In the UK’s lockdown spring, Capital Economics’ Jennifer McKeown found herself juggling her job and the new roles of “teacher, entertainer, cook and cleaner” overnight. “It was extremely difficult. You just constantly feel guilt about either not being with the children... or about not doing your job.” For all that pressure on working mothers, McKeown was at least “grateful” she still had a job. Others have been far less fortunate.
From home working to booming online sales, the great truism is of Covid-19 as an economic and social accelerator, ushering forth years of progress in months. But when it comes to women in the workforce, economists fear the accelerator is stuck firmly in reverse, despite all the talk of “levelling up” Britain.
Critics of a government, whose senior echelons are entirely dominated by men, bemoan a lack of focus on a childcare crisis exacerbating the strain on women, with MP Caroline Nokes flagging the issue as the “big elephant in the room”. Abi Adams-Prassl, an economist at the University of Oxford, warns: “An absence of clear policy statements has been quite stark.”
The problem is urgent though. Previous recessions have been “man-cessions”, hitting men far more sharply than women in the labour market. In the early Nineties, the male unemployment rate hit 12.7pc, compared to 8pc for females. After the financial crisis, 9pc of men were out of work at the peak, compared to 7.8pc of women.
But in the Covid slump, the pain has been shared more equally due to the acute sectoral focus of a pandemic which shuttered shops, bars and restaurants.
Resolution Foundation figures show women outnumbering men by more than two to one in leisure and travel roles, and by almost as much in retail and customer services jobs. The Institute for Fiscal Studies finds that women are around a third more likely to work in affected sectors than men.
Men are slightly more likely to get Covid than women, but women are more likely to suffer economically from it.
Furlough has come to the rescue for many, even if some furloughs have been more equal than others.
According to research, women are less likely to have had their wages topped up by employers, mainly due to their presence in lower-wage and less secure industries. For women working through the pandemic, the pressure has also been just as acute, as they shouldered around two thirds of the childcare duties while schools and nurseries were shut.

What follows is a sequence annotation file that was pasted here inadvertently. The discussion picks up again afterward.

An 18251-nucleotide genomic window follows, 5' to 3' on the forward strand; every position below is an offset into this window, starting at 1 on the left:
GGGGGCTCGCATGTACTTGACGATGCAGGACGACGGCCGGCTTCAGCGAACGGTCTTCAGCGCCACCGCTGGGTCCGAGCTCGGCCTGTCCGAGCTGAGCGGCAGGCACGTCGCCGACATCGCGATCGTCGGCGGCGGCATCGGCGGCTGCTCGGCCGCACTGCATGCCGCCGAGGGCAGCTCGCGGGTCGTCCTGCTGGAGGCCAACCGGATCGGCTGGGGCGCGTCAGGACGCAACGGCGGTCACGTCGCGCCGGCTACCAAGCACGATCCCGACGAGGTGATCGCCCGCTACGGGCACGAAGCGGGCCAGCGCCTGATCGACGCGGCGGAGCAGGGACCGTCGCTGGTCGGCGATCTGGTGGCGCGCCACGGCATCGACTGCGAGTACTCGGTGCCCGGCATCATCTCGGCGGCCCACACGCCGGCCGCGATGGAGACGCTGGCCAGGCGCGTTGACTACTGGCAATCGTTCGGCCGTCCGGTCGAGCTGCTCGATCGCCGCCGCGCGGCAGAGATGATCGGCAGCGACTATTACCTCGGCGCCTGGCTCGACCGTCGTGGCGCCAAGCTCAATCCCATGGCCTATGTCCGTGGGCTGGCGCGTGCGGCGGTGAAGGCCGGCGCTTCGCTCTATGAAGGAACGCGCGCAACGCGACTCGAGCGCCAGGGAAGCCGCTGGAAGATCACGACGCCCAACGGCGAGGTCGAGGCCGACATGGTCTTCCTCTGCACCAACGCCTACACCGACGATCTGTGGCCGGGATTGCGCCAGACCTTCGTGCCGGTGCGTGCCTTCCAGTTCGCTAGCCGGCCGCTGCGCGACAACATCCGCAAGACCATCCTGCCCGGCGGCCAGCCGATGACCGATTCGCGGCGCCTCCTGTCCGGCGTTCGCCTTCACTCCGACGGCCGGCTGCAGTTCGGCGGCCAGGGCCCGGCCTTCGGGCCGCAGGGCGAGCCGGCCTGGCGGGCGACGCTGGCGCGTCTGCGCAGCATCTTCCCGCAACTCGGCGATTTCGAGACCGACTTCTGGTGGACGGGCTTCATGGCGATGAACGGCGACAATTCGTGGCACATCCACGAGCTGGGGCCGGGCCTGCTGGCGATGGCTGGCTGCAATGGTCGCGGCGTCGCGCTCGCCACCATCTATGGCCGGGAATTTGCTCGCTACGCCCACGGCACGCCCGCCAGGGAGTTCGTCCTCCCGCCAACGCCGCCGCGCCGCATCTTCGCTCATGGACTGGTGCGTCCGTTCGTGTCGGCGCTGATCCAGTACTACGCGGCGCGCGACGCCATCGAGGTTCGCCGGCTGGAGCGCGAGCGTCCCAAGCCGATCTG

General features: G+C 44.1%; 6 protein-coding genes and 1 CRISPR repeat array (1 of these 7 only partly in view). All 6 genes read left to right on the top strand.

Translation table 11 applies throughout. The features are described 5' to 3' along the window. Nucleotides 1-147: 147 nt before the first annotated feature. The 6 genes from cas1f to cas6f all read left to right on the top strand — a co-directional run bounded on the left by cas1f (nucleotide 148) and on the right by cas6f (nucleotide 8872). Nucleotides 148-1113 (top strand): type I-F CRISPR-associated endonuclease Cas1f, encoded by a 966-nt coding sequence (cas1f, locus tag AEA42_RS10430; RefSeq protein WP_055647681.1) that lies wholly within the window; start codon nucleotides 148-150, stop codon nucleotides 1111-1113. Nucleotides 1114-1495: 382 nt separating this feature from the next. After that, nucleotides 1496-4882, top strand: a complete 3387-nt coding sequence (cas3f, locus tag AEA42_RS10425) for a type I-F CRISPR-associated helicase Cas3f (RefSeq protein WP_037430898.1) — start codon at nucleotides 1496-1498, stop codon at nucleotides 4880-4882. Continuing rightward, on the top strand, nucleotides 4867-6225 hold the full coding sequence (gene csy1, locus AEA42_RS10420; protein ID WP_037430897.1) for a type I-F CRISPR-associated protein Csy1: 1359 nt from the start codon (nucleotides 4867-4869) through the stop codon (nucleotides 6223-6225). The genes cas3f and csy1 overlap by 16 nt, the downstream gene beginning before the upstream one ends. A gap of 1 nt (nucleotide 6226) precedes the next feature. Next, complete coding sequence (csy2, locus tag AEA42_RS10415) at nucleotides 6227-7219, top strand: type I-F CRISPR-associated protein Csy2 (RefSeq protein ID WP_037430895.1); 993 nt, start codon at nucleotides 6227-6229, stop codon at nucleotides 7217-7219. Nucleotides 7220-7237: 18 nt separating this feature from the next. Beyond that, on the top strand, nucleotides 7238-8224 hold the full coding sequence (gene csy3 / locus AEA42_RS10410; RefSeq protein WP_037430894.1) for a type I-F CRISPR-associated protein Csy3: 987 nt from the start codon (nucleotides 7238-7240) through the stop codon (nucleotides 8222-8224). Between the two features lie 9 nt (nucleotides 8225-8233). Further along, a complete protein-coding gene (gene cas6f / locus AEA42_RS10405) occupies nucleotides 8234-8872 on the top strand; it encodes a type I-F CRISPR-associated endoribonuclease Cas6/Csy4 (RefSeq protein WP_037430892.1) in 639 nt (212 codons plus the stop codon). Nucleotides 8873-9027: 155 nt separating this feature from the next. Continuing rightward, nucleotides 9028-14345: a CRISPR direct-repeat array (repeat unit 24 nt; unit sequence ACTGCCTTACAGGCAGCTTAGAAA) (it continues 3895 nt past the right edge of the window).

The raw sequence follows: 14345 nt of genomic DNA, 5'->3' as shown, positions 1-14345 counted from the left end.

Sarah Smith, economics professor at the University of Bristol, says: “You can see permanent effects from even a temporary impact on your ability to work. In academia, for example, there is evidence that women are less likely to be submitting papers for pre-publication at the moment.”
The issue is far from limited to the UK. Consultant McKinsey’s latest study of women in the workplace, focused on America, warns that they are leaving the workforce at far higher rates than men for the first time in six years, and as many as 2m are considering taking a leave of absence or dropping out altogether.
“Among mothers who are thinking about down-shifting or leaving, a majority cite childcare responsibilities as a primary reason,” McKinsey says.
Experts agree fixing childcare is the pivotal ingredient in readdressing the damaging gender impact of Covid.
Worryingly for the UK, however, the sector is on its knees. Around 1.4m zero to four-year-olds were in childcare before the pandemic, but that dropped to 250,000 in lockdown.
A survey by the Early Years Alliance this summer found that 69pc of nurseries, pre-schools and childminders expect to operate at a loss over the next six months, with 25pc “likely” to close within a year.
Smith says more funding is needed for childcare as a “key element of social infrastructure”, while Adams-Prassl agrees that the finances of many providers are “threadbare”.
While female employment has jumped from 57pc to nearly 73pc over the past 30 years, she worries that the clock is in danger of being turned back: “The lack of a childcare strategy is a huge issue when you think of the labour market crisis now.
“Unless there is strong policy action, I am worried that it could undo decades of progress. I think this is a quite precarious moment for gender equality in the labour market.”